My lifetime of interest in documentary film began sometime during the week of December 4, 1968.
I was 17 years old. The $12.5 million Ford Foundation experiment in public television and precursor to PBS, the Public Broadcast Laboratory, was starting its second and final season with a two hour cinema verite film by Arthur Barron and Gene Marner, “Birth and Death.” The concept was to follow the birth of a baby in the first hour and the death of a man in the second hour.
I have always felt like I was born that night. Neither childbirth nor death had yet become the openly discussed public events that they are now, and the film was a revelation.
Coming around the same time as “Salesman” by Albert and David Maysles, and a year before two incredible semesters at UCLA studying the history of documentary film with Professor Edgar Brokaw, it was the first time in my life that I saw the raw and emotionally jarring power of cinema verite documentary. Before that night I had no idea what was possible when a first-rate cinematographer, often working with a handheld camera, would use excruciatingly intimate close-ups and candid reaction shots to capture the inherent power of lived experience.
“Birth and Death” (1968) is discussed and remembered far too seldom, and was very much an early, brief precursor to POV. The night of that broadcast began what became PBS’s proud history of showing the work of outstanding documentary filmmakers to national audiences. It was also the night on which, as a teenager typically oblivious to mortality, it first struck me at the deepest level that going to Viet Nam with the rest of my age cohort might mean that I would die. And I remember thinking after seeing the Barron film: Dying means you stop breathing. Dying means darkness. Not good. Not good at all.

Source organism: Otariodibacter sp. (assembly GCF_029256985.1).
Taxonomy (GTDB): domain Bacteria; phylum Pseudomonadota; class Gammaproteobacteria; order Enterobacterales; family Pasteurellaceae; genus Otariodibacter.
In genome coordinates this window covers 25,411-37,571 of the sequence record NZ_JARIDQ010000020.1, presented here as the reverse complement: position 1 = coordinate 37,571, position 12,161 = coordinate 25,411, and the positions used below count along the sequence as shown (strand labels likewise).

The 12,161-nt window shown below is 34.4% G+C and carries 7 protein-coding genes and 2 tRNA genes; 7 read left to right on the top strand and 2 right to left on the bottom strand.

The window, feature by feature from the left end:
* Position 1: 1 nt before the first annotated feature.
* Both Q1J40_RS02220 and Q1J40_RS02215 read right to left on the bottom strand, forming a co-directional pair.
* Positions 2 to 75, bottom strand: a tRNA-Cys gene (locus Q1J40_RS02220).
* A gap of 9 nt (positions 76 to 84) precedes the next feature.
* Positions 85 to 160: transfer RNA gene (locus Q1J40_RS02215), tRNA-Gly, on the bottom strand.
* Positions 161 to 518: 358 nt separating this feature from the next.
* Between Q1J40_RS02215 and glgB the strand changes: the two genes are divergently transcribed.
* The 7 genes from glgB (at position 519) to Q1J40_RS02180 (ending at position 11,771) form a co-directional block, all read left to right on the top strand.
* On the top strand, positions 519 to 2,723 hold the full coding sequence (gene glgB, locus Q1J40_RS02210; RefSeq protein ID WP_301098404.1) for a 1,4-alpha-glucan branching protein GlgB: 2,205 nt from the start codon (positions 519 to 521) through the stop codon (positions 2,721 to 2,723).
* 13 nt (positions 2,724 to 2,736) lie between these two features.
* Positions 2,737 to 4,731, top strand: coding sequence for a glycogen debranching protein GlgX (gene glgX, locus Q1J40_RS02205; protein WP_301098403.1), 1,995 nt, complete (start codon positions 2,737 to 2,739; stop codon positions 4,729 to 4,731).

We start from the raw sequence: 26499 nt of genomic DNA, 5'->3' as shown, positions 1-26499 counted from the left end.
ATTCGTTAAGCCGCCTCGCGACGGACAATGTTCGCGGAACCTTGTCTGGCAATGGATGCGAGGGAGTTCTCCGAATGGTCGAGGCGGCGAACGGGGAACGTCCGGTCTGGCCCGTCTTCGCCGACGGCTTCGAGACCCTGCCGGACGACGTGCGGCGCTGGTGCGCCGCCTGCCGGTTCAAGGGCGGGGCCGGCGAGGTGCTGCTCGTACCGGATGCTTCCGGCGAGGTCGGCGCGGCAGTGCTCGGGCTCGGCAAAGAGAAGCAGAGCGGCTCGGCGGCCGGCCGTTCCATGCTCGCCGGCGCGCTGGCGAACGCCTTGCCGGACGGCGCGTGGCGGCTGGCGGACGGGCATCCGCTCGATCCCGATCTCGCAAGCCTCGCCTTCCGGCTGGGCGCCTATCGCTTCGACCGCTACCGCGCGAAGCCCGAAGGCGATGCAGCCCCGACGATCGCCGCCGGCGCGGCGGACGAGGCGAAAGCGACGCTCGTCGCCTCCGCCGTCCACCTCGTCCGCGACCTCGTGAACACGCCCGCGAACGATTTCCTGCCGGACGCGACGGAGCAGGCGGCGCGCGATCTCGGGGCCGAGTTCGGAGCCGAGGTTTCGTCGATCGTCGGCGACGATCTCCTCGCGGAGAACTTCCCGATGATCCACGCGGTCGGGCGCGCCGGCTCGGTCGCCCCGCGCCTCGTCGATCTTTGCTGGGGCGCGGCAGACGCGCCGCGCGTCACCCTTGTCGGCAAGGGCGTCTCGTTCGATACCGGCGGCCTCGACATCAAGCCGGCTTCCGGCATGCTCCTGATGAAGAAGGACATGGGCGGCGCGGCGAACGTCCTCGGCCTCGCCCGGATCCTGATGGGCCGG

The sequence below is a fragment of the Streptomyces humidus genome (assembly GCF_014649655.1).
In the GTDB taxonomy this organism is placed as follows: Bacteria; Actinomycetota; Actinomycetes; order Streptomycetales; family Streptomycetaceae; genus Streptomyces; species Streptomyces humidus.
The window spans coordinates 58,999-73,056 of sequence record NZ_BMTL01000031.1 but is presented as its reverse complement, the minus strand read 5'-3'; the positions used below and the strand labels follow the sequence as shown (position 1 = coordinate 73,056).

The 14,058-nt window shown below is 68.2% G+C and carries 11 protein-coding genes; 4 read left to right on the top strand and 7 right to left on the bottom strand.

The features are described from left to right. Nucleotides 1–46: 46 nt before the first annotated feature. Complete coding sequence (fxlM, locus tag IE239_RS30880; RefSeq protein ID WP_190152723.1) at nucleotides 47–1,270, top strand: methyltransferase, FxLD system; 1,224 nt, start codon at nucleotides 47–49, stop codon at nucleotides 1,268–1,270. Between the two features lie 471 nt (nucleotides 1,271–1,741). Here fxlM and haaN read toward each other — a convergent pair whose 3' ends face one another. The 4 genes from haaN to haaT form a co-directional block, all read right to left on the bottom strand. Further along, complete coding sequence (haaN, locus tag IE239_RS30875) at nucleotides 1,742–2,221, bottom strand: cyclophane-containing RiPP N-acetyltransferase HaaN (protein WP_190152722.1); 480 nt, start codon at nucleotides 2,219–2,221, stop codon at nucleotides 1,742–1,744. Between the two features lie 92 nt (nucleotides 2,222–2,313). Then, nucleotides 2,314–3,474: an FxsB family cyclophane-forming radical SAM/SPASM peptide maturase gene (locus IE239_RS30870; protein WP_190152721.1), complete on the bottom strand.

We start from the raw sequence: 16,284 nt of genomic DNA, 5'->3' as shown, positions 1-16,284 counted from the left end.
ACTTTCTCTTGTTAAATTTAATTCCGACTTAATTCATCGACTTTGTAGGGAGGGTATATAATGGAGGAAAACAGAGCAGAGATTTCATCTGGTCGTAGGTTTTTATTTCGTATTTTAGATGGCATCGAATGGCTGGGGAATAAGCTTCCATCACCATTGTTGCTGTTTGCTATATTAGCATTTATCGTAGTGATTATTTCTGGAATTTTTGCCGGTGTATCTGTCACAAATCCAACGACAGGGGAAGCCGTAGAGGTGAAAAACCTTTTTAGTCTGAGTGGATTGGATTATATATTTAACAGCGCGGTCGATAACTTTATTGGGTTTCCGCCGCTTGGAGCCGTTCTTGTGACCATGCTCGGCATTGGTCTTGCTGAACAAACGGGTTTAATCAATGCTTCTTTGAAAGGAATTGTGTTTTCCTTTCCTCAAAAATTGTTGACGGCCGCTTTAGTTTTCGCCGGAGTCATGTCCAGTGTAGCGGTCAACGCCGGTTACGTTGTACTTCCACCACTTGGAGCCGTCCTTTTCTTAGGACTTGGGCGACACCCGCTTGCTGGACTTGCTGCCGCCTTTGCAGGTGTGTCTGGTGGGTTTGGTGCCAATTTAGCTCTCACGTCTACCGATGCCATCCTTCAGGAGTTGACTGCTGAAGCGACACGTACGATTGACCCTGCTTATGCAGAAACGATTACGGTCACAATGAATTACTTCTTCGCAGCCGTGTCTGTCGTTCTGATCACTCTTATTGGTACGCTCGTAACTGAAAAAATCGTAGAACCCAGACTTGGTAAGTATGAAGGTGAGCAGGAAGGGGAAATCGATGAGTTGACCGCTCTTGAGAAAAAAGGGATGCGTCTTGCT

I thought of all those years tonight when I heard that Fred Wiseman’s film company, Zipporah, has gradually been releasing his extraordinary body of work on DVD. Wiseman, I only learned a year later in 1969 at UCLA, had — at the very same time as Barron’s “Birth and Death” — already begun his astounding body of verite work in 1967 with “Titicut Follies.”
I later saw most of that work, much of which was also broadcast on PBS. Check out the Zipporah site and catch up on some of the greatest verite film ever made. I have a personal favorite, “Near Death,” and I’m sure many of you have yours.
1967 – 1972.
An amazing time for cinema verite. An amazing time to be coming of age. And – for a 17 year old about to contend with the Viet Nam draft — an amazing time to realize that, sooner or later, for good or for bad, birth would eventually be followed by death.